Street/Impromptu

Postby Hypnotac » Tue Aug 23, 2011 11:22 am

Hi guys,

What are the main reasons why street/impromptu hypnosis might fail? What I mean by this is, if you have a subject capable of 'going under', why might a hypnotist fail in achieving hypnosis on a good subject? What would be the difference between someone who could achieve this and someone who doesn't?

Just an interesting subject I find, which other people new to hypnosis as well as myself may learn from.

Cheers guys :)
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#1

Postby hypnotherapylondonclinic » Tue Aug 23, 2011 4:27 pm

Derren Brown did a great trick where someone was walking past a ringing public phone and they stopped to answer the phone, listened to a voice and promptly fell into a deep sleep.

It looks amazing and so powerful, you think what did he say on the phone to make that person fall so deeply into sleep.

There two things that make this trick work.
1 He needed someone to answer the phone who believed in hypnosis. By that I mean he needed a person who had a complete belief that a hypnotist could make them fall into a deep sleep by just telling them to do so. There is no need to convince this person at all about the power of hypnosis. If Derren said "my name is derren brown I am a master hypnotist and you have seen me on TV and i can give you suggestions over the phone that will make you go deep asleep when i count to three." If this person has heard of him and believes in his power then they are going to follow his instruction and fall asleep.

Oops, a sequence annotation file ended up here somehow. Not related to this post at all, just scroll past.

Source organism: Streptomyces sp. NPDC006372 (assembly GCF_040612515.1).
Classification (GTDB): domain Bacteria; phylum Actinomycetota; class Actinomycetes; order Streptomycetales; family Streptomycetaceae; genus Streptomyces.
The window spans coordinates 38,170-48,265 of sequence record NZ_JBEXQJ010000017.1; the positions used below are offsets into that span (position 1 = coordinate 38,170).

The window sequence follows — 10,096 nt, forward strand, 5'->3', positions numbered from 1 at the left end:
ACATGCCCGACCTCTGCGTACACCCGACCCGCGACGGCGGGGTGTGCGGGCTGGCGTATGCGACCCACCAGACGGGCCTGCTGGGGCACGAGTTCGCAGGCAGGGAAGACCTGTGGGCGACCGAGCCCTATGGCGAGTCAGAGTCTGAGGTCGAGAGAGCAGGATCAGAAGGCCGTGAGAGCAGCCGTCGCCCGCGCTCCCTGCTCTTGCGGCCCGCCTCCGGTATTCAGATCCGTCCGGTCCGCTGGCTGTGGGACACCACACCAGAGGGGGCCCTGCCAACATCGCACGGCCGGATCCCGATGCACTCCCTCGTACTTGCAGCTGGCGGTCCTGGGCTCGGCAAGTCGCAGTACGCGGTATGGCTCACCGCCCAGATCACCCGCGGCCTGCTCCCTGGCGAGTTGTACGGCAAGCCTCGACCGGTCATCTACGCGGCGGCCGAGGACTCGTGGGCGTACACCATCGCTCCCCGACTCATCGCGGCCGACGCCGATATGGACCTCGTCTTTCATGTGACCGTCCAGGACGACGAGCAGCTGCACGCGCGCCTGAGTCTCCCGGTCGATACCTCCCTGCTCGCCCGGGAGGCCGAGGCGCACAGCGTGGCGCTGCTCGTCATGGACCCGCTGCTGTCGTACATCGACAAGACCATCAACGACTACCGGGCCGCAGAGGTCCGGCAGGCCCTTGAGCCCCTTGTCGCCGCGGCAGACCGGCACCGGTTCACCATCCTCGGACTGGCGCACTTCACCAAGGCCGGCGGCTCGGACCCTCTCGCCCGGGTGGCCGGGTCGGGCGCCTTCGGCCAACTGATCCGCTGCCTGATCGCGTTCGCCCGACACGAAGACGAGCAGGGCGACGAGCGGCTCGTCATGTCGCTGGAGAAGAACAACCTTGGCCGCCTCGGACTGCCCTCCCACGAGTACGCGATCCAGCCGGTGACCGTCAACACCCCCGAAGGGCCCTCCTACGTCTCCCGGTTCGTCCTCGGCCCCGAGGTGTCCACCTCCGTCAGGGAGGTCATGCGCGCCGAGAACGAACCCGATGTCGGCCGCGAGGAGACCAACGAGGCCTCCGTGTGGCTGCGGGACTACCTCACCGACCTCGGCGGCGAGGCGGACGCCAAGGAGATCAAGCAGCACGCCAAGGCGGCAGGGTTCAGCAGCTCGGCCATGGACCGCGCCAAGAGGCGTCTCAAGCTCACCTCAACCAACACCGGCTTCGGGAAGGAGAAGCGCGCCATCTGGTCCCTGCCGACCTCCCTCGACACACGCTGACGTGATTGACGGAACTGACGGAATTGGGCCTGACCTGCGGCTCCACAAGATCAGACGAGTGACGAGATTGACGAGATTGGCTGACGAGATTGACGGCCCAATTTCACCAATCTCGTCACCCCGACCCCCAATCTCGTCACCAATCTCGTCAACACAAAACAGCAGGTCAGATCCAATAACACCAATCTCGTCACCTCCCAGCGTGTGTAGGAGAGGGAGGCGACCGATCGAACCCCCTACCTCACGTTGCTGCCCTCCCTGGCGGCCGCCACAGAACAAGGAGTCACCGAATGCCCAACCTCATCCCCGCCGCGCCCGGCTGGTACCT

2 He needed to ring the phone hundreds of times before a true believer happened to be walking by, one who would answer it and follow his instruction and go into a deep sleep. This means that dozens and dozens of people may have answered before the believer got to the phone. And for them it did not work.

We only get to see the success never the failures.

So in answer to your question regarding why does it fail. It fails if the person doesn't believe in the power of the hypnotist or if the hypnotist doesn't believe in his/her self.
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#2

Postby Stevo74 » Wed Aug 24, 2011 1:01 am

or maybe...

3 They were Hypnotised previously, given a PHS of a single word spoken down the phone!
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#3

Postby hypnotherapylondonclinic » Wed Aug 24, 2011 8:08 am

PHS would work too, good thinking.
The important thing to remember is that we never see the failures so it looks amazing. To be a good street hypnotist you have to be OK with failing because it must happen a lot.
I am a clinical hypnotherapist and meet many patients who want to be hypnotised but find it very difficult to go into a deep trance. I can only imagine how difficult it would be to march up to someone in the street and expect them to go into trance without any setting up or a PHS from an earlier meeting.
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#4

Postby ian groves » Wed Aug 24, 2011 5:09 pm

i look at derren in a different way since learning hypnosis and as stated you only see what the editors want you to see and thats the power of television ,same as street magicians doing stricks you dont see the set ups ect .
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#5

Postby kevsheldrake » Wed Aug 24, 2011 5:10 pm

hypnotherapylondonclinic wrote:The important thing to remember is that we never see the failures so it looks amazing.


I really don't think Derren films lots of failures to get one success. There are many more devious ways of achieving the effect.